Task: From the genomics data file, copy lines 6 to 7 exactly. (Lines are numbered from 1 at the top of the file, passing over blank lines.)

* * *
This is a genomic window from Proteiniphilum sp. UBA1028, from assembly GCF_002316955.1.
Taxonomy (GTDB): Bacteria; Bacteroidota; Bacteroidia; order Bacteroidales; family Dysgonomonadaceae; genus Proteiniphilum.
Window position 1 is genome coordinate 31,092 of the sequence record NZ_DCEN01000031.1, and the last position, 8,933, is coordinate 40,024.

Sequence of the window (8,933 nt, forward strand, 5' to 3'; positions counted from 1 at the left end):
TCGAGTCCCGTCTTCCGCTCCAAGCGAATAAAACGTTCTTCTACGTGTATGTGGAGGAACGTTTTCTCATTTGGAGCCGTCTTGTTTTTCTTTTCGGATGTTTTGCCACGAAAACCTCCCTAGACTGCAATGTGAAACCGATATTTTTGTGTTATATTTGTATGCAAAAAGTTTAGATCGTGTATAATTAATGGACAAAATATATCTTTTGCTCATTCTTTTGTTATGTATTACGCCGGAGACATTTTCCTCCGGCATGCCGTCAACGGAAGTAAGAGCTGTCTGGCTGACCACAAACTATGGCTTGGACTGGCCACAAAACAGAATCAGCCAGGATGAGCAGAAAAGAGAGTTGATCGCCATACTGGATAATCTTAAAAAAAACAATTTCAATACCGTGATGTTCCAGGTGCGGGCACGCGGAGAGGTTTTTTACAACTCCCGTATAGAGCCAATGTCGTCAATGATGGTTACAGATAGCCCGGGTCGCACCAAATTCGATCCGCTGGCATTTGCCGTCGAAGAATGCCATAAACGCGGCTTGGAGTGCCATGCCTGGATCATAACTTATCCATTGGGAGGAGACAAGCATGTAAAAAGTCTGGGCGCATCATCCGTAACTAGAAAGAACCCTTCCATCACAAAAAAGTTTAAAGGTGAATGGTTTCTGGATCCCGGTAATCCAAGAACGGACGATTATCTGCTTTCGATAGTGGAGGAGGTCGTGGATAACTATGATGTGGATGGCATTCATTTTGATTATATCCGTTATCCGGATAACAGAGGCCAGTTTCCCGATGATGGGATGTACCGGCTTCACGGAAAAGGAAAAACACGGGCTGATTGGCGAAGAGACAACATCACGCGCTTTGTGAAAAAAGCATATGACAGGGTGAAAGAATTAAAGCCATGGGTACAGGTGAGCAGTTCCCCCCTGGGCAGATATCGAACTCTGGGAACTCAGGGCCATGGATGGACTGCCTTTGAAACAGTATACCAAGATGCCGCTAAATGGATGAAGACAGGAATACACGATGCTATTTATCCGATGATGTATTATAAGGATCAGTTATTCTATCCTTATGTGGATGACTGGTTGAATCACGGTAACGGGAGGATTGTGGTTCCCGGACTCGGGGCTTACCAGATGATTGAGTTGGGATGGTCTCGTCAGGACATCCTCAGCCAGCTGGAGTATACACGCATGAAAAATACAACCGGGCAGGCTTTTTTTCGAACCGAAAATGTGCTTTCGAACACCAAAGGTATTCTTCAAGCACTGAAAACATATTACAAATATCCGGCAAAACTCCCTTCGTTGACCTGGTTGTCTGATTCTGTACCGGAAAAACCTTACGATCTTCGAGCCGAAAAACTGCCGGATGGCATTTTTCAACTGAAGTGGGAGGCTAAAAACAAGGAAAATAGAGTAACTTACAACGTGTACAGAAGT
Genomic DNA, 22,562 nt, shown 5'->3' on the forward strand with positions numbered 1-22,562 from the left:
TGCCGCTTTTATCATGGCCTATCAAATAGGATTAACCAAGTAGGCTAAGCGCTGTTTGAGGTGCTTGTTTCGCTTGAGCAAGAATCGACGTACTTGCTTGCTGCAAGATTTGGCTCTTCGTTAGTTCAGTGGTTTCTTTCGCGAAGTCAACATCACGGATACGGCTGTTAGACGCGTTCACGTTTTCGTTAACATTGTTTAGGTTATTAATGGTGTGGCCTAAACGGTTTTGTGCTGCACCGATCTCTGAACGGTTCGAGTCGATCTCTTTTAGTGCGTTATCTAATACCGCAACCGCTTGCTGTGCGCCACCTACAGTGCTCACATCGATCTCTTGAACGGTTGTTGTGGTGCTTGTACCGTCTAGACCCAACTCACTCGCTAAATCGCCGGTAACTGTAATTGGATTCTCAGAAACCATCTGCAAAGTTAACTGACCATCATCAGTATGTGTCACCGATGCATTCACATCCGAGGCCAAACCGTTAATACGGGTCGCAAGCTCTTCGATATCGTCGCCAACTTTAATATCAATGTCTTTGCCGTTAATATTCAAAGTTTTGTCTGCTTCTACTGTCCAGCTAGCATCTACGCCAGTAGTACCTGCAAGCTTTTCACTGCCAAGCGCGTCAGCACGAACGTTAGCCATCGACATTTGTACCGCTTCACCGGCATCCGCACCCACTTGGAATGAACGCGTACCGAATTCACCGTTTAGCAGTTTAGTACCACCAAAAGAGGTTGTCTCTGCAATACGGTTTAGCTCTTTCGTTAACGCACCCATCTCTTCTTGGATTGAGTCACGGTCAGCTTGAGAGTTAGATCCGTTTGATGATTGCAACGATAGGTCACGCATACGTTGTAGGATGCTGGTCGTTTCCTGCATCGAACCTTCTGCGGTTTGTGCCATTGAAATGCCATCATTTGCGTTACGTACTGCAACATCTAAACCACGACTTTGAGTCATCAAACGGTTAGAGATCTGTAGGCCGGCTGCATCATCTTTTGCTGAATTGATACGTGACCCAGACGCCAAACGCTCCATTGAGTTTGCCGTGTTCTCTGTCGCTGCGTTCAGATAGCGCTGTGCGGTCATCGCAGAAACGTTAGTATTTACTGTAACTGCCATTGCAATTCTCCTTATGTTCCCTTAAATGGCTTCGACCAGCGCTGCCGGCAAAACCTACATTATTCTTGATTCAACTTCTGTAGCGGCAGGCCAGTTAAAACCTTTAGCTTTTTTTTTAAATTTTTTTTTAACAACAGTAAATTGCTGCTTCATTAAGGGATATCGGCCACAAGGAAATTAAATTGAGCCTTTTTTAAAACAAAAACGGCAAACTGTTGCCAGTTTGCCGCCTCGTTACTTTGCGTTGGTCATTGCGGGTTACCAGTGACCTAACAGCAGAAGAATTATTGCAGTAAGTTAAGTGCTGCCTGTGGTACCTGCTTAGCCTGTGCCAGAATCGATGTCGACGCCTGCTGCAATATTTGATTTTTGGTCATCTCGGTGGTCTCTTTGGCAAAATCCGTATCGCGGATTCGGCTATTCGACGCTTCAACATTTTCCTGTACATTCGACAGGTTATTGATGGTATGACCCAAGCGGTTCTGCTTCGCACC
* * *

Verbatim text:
Genomic DNA, 22,562 nt, shown 5'->3' on the forward strand with positions numbered 1-22,562 from the left:
TGCCGCTTTTATCATGGCCTATCAAATAGGATTAACCAAGTAGGCTAAGCGCTGTTTGAGGTGCTTGTTTCGCTTGAGCAAGAATCGACGTACTTGCTTGCTGCAAGATTTGGCTCTTCGTTAGTTCAGTGGTTTCTTTCGCGAAGTCAACATCACGGATACGGCTGTTAGACGCGTTCACGTTTTCGTTAACATTGTTTAGGTTATTAATGGTGTGGCCTAAACGGTTTTGTGCTGCACCGATCTCTGAACGGTTCGAGTCGATCTCTTTTAGTGCGTTATCTAATACCGCAACCGCTTGCTGTGCGCCACCTACAGTGCTCACATCGATCTCTTGAACGGTTGTTGTGGTGCTTGTACCGTCTAGACCCAACTCACTCGCTAAATCGCCGGTAACTGTAATTGGATTCTCAGAAACCATCTGCAAAGTTAACTGACCATCATCAGTATGTGTCACCGATGCATTCACATCCGAGGCCAAACCGTTAATACGGGTCGCAAGCTCTTCGATATCGTCGCCAACTTTAATATCAATGTCTTTGCCGTTAATATTCAAAGTTTTGTCTGCTTCTACTGTCCAGCTAGCATCTACGCCAGTAGTACCTGCAAGCTTTTCACTGCCAAGCGCGTCAGCACGAACGTTAGCCATCGACATTTGTACCGCTTCACCGGCATCCGCACCCACTTGGAATGAACGCGTACCGAATTCACCGTTTAGCAGTTTAGTACCACCAAAAGAGGTTGTCTCTGCAATACGGTTTAGCTCTTTCGTTAACGCACCCATCTCTTCTTGGATTGAGTCACGGTCAGCTTGAGAGTTAGATCCGTTTGATGATTGCAACGATAGGTCACGCATACGTTGTAGGATGCTGGTCGTTTCCTGCATCGAACCTTCTGCGGTTTGTGCCATTGAAATGCCATCATTTGCGTTACGTACTGCAACATCTAAACCACGACTTTGAGTCATCAAACGGTTAGAGATCTGTAGGCCGGCTGCATCATCTTTTGCTGAATTGATACGTGACCCAGACGCCAAACGCTCCATTGAGTTTGCCGTGTTCTCTGTCGCTGCGTTCAGATAGCGCTGTGCGGTCATCGCAGAAACGTTAGTATTTACTGTAACTGCCATTGCAATTCTCCTTATGTTCCCTTAAATGGCTTCGACCAGCGCTGCCGGCAAAACCTACATTATTCTTGATTCAACTTCTGTAGCGGCAGGCCAGTTAAAACCTTTAGCTTTTTTTTTAAATTTTTTTTTAACAACAGTAAATTGCTGCTTCATTAAGGGATATCGGCCACAAGGAAATTAAATTGAGCCTTTTTTAAAACAAAAACGGCAAACTGTTGCCAGTTTGCCGCCTCGTTACTTTGCGTTGGTCATTGCGGGTTACCAGTGACCTAACAGCAGAAGAATTATTGCAGTAAGTTAAGTGCTGCCTGTGGTACCTGCTTAGCCTGTGCCAGAATCGATGTCGACGCCTGCTGCAATATTTGATTTTTGGTCATCTCGGTGGTCTCTTTGGCAAAATCCGTATCGCGGATTCGGCTATTCGACGCTTCAACATTTTCCTGTACATTCGACAGGTTATTGATGGTATGACCCAAGCGGTTCTGCTTCGCACC